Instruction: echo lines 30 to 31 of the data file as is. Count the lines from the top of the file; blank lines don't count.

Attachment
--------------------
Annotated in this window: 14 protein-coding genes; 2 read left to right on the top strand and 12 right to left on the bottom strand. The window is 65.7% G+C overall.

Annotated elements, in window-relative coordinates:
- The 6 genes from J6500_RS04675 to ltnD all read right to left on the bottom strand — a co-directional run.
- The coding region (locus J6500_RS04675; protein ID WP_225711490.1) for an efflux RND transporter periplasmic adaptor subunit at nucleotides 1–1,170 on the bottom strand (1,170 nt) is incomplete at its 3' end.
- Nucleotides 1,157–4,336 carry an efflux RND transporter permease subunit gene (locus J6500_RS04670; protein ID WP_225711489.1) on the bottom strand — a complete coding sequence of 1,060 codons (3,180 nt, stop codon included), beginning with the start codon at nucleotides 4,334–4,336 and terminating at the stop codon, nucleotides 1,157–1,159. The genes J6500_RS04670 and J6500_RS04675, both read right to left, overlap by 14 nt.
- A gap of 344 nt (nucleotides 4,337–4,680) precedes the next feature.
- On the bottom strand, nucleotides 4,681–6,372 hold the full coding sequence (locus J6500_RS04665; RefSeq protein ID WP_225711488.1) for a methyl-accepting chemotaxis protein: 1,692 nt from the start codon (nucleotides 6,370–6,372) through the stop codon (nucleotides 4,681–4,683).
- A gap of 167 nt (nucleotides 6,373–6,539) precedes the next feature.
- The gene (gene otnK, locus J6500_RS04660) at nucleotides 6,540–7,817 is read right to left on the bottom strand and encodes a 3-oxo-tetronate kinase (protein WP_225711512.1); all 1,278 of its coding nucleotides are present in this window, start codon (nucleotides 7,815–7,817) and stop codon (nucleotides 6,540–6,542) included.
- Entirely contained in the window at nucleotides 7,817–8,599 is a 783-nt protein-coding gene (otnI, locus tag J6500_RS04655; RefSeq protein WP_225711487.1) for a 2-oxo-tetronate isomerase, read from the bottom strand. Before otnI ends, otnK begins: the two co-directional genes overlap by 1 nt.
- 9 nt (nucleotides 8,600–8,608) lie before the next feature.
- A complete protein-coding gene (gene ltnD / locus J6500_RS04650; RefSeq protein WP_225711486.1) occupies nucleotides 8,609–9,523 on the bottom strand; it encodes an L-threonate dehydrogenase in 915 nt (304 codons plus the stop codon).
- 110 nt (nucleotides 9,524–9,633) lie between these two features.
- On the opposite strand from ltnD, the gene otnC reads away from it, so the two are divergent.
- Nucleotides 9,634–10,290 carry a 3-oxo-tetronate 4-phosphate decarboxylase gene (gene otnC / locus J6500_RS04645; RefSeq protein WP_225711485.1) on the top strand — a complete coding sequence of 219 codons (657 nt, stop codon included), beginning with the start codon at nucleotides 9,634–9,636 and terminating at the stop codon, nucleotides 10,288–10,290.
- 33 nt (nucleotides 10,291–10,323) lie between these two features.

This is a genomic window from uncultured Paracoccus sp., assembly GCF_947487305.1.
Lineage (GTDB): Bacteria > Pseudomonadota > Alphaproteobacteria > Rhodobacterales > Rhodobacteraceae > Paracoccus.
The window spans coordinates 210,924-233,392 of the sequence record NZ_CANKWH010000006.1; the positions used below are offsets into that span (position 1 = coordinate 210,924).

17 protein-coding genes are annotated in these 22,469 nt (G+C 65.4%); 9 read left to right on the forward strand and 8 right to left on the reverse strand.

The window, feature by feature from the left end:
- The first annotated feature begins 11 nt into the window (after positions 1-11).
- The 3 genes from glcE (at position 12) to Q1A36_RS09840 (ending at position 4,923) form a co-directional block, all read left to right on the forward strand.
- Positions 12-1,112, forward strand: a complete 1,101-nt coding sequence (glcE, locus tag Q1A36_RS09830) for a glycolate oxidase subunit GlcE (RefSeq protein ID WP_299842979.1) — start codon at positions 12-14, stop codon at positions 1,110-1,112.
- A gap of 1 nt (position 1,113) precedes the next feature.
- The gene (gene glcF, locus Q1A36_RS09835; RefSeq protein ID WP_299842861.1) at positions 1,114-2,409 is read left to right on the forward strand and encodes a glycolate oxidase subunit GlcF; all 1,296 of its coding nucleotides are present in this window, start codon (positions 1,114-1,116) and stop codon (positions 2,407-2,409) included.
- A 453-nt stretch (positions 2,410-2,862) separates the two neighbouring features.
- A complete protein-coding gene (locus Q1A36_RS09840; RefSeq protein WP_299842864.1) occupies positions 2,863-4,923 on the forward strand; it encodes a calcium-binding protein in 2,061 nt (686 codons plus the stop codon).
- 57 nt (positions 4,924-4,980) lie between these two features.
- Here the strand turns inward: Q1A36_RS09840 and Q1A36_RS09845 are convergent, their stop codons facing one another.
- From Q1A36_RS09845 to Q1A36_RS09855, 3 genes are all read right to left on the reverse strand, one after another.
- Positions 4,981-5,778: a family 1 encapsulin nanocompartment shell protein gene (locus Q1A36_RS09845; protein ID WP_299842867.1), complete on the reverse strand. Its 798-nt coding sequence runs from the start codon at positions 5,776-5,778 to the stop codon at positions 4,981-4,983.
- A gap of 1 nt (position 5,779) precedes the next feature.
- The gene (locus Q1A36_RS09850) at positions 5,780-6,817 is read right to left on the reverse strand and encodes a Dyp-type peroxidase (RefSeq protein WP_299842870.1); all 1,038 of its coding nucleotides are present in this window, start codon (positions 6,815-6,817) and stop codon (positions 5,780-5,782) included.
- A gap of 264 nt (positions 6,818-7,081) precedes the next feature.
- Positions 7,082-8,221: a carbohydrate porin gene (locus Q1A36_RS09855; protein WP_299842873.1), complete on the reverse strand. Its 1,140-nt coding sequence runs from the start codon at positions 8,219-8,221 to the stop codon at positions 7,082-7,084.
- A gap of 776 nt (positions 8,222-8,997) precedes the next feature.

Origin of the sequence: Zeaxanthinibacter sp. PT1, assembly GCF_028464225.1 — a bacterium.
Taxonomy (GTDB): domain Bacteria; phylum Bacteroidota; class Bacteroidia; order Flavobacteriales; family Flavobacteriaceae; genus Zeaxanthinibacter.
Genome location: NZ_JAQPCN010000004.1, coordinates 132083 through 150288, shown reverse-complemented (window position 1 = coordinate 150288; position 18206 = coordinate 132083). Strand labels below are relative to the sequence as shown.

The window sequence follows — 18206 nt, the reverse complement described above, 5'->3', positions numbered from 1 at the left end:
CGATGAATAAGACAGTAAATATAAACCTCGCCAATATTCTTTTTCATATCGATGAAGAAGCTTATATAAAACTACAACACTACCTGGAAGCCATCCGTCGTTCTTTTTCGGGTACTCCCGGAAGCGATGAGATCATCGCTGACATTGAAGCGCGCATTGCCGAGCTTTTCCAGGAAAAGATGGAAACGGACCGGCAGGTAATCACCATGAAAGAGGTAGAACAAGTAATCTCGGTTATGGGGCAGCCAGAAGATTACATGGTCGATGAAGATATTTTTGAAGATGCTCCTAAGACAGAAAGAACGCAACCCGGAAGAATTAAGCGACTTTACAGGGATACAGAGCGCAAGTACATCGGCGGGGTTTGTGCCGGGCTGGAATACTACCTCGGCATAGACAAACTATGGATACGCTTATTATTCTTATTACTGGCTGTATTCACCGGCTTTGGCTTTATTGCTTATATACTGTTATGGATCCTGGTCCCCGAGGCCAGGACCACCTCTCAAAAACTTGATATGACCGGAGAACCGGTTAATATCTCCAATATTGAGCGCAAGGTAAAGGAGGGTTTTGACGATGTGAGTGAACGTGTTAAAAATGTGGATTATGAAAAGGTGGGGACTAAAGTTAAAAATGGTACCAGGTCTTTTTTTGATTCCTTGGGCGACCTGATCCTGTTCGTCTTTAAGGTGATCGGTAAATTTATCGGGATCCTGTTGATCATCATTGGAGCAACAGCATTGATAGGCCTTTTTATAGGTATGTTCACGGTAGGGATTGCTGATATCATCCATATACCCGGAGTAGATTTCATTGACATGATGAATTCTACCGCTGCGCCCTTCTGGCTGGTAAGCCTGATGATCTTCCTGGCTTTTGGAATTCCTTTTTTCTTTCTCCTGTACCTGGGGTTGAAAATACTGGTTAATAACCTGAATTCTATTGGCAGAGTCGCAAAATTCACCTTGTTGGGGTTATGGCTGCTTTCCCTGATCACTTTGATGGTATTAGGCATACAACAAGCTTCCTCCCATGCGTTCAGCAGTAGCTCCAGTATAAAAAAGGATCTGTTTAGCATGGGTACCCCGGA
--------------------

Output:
- Here the strand turns inward: Q1A36_RS09840 and Q1A36_RS09845 are convergent, their stop codons facing one another.
- From Q1A36_RS09845 to Q1A36_RS09855, 3 genes are all read right to left on the reverse strand, one after another.